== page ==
Sex Crimes Evidence May Be Disclosed to Inmate

     (CN) – Privacy interests cannot keep a New York prisoner from reviewing the MySpace chats that landed a fellow inmate in prison, an appeals court ruled.
     Edward MacKenzie filed suit after Albany prosecutors refused to disclose certain documents about the criminal proceedings against his fellow inmate, Richard Clevenstine, under the Freedom of Information Law.
     Clevenstine had been convicted in 2008 of 11 counts including rape, sexual abuse and endangering the welfare of a child for acts he committed while he was in his late 50s on a pair of teenage girls. He was sentenced to more than 240 years in prison, but one of the rape count was reversed on appeal in 2009.
     MacKenzie specifically sought a computer disc containing Clevenstine’s chat log on the social networking website MySpace. This log included Clevenstine’s electronic communications with his victims and other materials.
     A judge nevertheless credited the arguments of the District Attorney’s Office that such disclosure would violate the victims’ privacy, and dismissed MacKenzie’s case.
     The Appellate Division’s Albany-based Third Department reversed last month, stating that the victims had already given up their privacy rights.
     “Here, the computer disc containing the electronic communications between the inmate and the victims was admitted into evidence at the inmate’s criminal trial and the victims themselves testified about sexual conversations they had with the inmate through the MySpace social networking site,” Justice Edward Spain wrote for the court.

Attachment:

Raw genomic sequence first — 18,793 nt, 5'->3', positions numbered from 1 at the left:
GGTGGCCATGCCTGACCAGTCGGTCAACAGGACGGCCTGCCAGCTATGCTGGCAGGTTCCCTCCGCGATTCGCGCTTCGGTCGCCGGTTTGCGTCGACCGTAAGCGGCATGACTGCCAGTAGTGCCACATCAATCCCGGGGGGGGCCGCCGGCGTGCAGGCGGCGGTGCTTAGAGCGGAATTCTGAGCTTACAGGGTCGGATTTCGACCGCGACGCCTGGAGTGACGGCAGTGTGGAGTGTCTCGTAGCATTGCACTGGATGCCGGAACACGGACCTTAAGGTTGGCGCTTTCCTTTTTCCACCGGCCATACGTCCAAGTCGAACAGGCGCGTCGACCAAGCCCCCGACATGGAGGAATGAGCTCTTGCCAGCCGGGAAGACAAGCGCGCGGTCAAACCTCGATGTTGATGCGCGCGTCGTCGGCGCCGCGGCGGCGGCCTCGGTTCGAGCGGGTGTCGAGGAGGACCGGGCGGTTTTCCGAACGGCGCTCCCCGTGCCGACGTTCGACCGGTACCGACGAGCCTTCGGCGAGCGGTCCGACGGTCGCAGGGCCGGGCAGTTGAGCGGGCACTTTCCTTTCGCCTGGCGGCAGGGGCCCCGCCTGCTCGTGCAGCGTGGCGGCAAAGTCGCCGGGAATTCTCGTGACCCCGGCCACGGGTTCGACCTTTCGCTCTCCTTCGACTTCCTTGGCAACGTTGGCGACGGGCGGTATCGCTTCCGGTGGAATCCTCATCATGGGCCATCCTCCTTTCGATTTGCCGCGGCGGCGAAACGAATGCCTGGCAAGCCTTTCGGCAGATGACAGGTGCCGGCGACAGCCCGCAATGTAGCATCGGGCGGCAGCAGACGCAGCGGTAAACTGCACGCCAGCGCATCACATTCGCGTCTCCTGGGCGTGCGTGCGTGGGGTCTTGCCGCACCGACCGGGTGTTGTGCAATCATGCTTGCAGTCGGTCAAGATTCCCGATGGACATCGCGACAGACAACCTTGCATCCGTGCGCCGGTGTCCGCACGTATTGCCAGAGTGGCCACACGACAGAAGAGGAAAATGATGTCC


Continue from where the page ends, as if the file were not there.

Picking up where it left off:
“Moreover, substantial additional testimony was adduced regarding the sexually explicit conversations between the inmate and the victims via the inmate’s MySpace account,” Spain added. “In view of this, any privacy interest the victims had in such information under this privacy exception has been extinguished.”
     Since there is also an exemption for public records that identify the victim of a sex offense, MacKenzie could still come away empty-handed, according to the ruling.
     On remand, the trial court must determine whether the documents indentify the crime victims and whether the documents should be disclosed to MacKenzie.

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